Since 2011, the FSA has offered a Noninsured Crop Disaster Assistance Program (NAP) to provide financial assistance to producers whose crops are affected by natural disaster. Of the eight counties under Hodik’s purview, Inyo and Mono represent “our most active area,” she said. Last year, applicants in both counties who filed for NAP reported losses on non-irrigated land ranging from 57-90%. Applicants reported 16-81% losses on irrigated land, Hodik said. These numbers are lower because applicants with irrigated land are still generally receiving a portion of their irrigation allotments from the Los Angeles Department of Water and Power (LADWP).
“The ‘March Miracle’ is what I know a lot of them are hoping for,” Hodik said of ranchers. But, “It’s not looking good this year, either,” she said.
Rancher Mark Lacey, a fourth generation Inyo County resident, spoke to the challenges facing his and his father’s Centennial Livestock and Lacey Livestock operations. “This year, we’re down 20 percent from what our historical numbers are,” he said. “It could be down, if we don’t have some type of winter, by 50 percent [come fall].”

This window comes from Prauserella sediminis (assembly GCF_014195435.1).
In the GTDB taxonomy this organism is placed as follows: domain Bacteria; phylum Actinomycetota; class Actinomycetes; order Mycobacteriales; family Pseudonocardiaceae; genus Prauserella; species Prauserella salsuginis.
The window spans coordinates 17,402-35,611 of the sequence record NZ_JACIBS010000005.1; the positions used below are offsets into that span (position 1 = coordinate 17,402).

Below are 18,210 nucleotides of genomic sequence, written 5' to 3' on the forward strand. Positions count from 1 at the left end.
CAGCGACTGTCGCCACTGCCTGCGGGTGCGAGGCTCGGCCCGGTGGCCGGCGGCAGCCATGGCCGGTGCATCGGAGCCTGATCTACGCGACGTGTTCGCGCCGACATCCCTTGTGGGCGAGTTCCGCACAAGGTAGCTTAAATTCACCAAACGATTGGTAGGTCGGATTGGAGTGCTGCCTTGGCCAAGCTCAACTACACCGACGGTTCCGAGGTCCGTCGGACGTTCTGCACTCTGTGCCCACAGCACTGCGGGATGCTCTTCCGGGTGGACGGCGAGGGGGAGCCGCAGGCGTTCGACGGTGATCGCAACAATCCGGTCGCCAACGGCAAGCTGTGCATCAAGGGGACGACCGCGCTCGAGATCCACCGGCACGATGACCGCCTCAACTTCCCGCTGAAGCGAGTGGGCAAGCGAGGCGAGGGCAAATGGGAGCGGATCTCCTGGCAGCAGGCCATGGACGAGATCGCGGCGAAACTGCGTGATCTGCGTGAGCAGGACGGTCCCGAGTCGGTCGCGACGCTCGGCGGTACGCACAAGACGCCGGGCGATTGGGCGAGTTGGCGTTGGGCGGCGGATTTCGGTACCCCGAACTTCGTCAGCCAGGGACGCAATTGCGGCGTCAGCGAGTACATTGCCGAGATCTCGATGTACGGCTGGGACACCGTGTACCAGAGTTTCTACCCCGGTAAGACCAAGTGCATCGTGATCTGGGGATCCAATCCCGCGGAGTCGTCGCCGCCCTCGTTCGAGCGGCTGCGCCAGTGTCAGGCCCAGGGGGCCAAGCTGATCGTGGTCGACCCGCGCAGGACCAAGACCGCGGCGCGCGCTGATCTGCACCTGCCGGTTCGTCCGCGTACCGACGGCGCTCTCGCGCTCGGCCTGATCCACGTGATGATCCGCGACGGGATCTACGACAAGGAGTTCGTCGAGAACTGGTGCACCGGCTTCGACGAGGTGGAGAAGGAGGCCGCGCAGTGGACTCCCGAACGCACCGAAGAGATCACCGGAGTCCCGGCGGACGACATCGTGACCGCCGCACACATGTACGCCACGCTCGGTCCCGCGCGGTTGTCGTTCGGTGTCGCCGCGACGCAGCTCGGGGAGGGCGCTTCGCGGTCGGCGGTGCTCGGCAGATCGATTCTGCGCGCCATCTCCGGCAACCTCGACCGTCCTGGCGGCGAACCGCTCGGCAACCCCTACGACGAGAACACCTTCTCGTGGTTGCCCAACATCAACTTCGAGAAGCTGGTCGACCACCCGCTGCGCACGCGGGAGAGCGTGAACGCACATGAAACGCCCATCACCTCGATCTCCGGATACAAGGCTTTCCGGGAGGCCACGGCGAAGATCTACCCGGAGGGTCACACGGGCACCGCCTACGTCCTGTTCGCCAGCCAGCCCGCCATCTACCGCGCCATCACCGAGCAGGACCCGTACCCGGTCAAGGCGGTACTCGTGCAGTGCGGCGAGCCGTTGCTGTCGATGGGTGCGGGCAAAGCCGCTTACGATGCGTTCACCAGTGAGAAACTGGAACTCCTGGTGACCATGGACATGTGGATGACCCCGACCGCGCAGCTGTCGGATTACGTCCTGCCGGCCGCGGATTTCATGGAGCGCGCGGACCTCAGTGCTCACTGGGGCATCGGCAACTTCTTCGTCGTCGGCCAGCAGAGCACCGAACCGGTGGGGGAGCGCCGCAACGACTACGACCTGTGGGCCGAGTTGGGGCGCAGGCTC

Because Lacey has little irrigated land in Inyo, he relies primarily on precipitation and groundwater. Given the effect of drought on native vegetation, “It could take a couple years until it gets healthy enough” to support Lacey’s cattle, he said.
What’s worse, the irrigated land Lacey moves his herd to near Crowley has received less than 50% of its irrigation allotment from the Los Angeles Department of Water and Power for the last four years. “If we have dry winters in Inyo, our safety net is usually the Mammoth and Bridgeport area,” he said. “Generally, Mono County is a lot better and more reliable in the summer. But the last couple years, even things in Mono County have been tough.”